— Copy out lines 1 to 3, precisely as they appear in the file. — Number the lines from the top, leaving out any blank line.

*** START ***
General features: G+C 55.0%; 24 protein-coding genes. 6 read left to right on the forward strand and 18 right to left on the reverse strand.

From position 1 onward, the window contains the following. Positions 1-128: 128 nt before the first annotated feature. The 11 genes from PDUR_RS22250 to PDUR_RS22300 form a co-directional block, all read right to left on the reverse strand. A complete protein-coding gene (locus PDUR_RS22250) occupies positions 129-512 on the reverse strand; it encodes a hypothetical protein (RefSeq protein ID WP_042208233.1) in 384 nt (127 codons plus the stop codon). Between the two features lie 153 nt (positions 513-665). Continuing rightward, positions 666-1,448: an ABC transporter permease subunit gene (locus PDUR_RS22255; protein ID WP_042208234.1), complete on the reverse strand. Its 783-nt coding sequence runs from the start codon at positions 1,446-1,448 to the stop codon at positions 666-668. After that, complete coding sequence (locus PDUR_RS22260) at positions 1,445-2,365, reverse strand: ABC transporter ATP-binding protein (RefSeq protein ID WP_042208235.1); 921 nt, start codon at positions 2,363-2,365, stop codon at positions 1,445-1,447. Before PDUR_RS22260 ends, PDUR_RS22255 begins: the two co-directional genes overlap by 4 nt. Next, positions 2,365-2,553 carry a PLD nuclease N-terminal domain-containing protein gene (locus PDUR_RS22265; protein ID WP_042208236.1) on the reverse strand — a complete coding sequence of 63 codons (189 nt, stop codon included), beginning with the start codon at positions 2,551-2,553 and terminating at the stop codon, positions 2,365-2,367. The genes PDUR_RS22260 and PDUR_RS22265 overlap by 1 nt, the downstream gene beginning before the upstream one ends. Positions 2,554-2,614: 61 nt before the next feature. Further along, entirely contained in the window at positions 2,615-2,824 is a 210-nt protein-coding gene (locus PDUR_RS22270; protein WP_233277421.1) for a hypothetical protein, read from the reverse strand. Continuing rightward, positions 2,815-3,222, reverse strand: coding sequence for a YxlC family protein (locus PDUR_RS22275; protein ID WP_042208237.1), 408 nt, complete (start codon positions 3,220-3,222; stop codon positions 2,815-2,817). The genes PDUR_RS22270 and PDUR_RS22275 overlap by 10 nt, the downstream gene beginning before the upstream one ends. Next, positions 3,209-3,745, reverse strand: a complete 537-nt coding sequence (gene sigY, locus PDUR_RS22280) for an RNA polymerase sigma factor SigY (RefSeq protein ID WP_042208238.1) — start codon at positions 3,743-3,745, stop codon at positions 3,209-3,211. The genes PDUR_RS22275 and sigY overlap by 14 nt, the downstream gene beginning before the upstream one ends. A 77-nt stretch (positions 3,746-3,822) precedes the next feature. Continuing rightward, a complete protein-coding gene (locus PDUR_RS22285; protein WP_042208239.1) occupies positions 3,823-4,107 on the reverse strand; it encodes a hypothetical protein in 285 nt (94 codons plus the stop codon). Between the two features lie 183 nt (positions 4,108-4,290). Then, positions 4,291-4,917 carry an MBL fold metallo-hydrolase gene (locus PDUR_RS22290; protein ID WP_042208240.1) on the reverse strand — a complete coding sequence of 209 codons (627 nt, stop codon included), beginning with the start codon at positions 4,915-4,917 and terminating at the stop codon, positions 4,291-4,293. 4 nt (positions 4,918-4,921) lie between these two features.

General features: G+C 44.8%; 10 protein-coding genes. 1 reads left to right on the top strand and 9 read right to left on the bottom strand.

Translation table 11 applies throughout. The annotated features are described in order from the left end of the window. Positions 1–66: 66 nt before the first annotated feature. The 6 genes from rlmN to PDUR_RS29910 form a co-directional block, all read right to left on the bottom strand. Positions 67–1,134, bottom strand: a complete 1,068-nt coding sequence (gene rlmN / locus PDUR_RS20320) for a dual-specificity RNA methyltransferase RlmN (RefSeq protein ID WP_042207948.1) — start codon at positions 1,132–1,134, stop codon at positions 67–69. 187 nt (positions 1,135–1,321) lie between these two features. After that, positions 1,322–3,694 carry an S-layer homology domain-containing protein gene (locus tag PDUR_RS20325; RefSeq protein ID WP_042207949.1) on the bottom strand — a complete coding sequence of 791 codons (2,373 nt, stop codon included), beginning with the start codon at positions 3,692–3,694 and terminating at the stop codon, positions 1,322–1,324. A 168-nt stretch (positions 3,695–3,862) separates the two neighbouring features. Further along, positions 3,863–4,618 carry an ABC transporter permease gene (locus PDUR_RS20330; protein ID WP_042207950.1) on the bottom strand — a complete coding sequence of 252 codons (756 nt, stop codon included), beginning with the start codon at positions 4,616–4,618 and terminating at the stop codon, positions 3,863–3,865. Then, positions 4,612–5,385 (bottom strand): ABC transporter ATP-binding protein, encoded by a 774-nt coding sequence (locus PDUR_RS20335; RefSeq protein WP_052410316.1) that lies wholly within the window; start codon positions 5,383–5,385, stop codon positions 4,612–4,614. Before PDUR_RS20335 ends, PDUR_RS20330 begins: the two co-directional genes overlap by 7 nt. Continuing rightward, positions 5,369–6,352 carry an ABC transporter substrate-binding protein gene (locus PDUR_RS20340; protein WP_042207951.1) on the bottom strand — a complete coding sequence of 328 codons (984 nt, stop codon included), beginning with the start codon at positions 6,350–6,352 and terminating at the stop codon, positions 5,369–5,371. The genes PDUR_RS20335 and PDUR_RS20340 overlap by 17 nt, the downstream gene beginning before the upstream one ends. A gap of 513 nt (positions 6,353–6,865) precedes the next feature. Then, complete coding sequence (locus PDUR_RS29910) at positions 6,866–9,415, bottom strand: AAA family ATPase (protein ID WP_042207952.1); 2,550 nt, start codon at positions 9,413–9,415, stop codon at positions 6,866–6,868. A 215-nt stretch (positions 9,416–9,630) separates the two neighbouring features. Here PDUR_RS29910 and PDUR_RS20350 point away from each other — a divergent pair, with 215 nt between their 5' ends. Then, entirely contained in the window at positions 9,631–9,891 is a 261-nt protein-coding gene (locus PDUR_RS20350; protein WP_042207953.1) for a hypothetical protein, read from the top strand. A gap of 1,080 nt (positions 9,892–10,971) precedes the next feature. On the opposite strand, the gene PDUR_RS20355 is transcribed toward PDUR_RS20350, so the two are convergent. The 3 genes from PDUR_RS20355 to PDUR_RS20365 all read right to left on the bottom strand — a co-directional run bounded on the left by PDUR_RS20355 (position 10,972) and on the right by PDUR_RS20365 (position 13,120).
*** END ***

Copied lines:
General features: G+C 55.0%; 24 protein-coding genes. 6 read left to right on the forward strand and 18 right to left on the reverse strand.

From position 1 onward, the window contains the following. Positions 1-128: 128 nt before the first annotated feature. The 11 genes from PDUR_RS22250 to PDUR_RS22300 form a co-directional block, all read right to left on the reverse strand. A complete protein-coding gene (locus PDUR_RS22250) occupies positions 129-512 on the reverse strand; it encodes a hypothetical protein (RefSeq protein ID WP_042208233.1) in 384 nt (127 codons plus the stop codon). Between the two features lie 153 nt (positions 513-665). Continuing rightward, positions 666-1,448: an ABC transporter permease subunit gene (locus PDUR_RS22255; protein ID WP_042208234.1), complete on the reverse strand. Its 783-nt coding sequence runs from the start codon at positions 1,446-1,448 to the stop codon at positions 666-668. After that, complete coding sequence (locus PDUR_RS22260) at positions 1,445-2,365, reverse strand: ABC transporter ATP-binding protein (RefSeq protein ID WP_042208235.1); 921 nt, start codon at positions 2,363-2,365, stop codon at positions 1,445-1,447. Before PDUR_RS22260 ends, PDUR_RS22255 begins: the two co-directional genes overlap by 4 nt. Next, positions 2,365-2,553 carry a PLD nuclease N-terminal domain-containing protein gene (locus PDUR_RS22265; protein ID WP_042208236.1) on the reverse strand — a complete coding sequence of 63 codons (189 nt, stop codon included), beginning with the start codon at positions 2,551-2,553 and terminating at the stop codon, positions 2,365-2,367. The genes PDUR_RS22260 and PDUR_RS22265 overlap by 1 nt, the downstream gene beginning before the upstream one ends. Positions 2,554-2,614: 61 nt before the next feature. Further along, entirely contained in the window at positions 2,615-2,824 is a 210-nt protein-coding gene (locus PDUR_RS22270; protein WP_233277421.1) for a hypothetical protein, read from the reverse strand. Continuing rightward, positions 2,815-3,222, reverse strand: coding sequence for a YxlC family protein (locus PDUR_RS22275; protein ID WP_042208237.1), 408 nt, complete (start codon positions 3,220-3,222; stop codon positions 2,815-2,817). The genes PDUR_RS22270 and PDUR_RS22275 overlap by 10 nt, the downstream gene beginning before the upstream one ends. Next, positions 3,209-3,745, reverse strand: a complete 537-nt coding sequence (gene sigY, locus PDUR_RS22280) for an RNA polymerase sigma factor SigY (RefSeq protein ID WP_042208238.1) — start codon at positions 3,743-3,745, stop codon at positions 3,209-3,211. The genes PDUR_RS22275 and sigY overlap by 14 nt, the downstream gene beginning before the upstream one ends. A 77-nt stretch (positions 3,746-3,822) precedes the next feature. Continuing rightward, a complete protein-coding gene (locus PDUR_RS22285; protein WP_042208239.1) occupies positions 3,823-4,107 on the reverse strand; it encodes a hypothetical protein in 285 nt (94 codons plus the stop codon). Between the two features lie 183 nt (positions 4,108-4,290). Then, positions 4,291-4,917 carry an MBL fold metallo-hydrolase gene (locus PDUR_RS22290; protein ID WP_042208240.1) on the reverse strand — a complete coding sequence of 209 codons (627 nt, stop codon included), beginning with the start codon at positions 4,915-4,917 and terminating at the stop codon, positions 4,291-4,293. 4 nt (positions 4,918-4,921) lie between these two features.

General features: G+C 44.8%; 10 protein-coding genes. 1 reads left to right on the top strand and 9 read right to left on the bottom strand.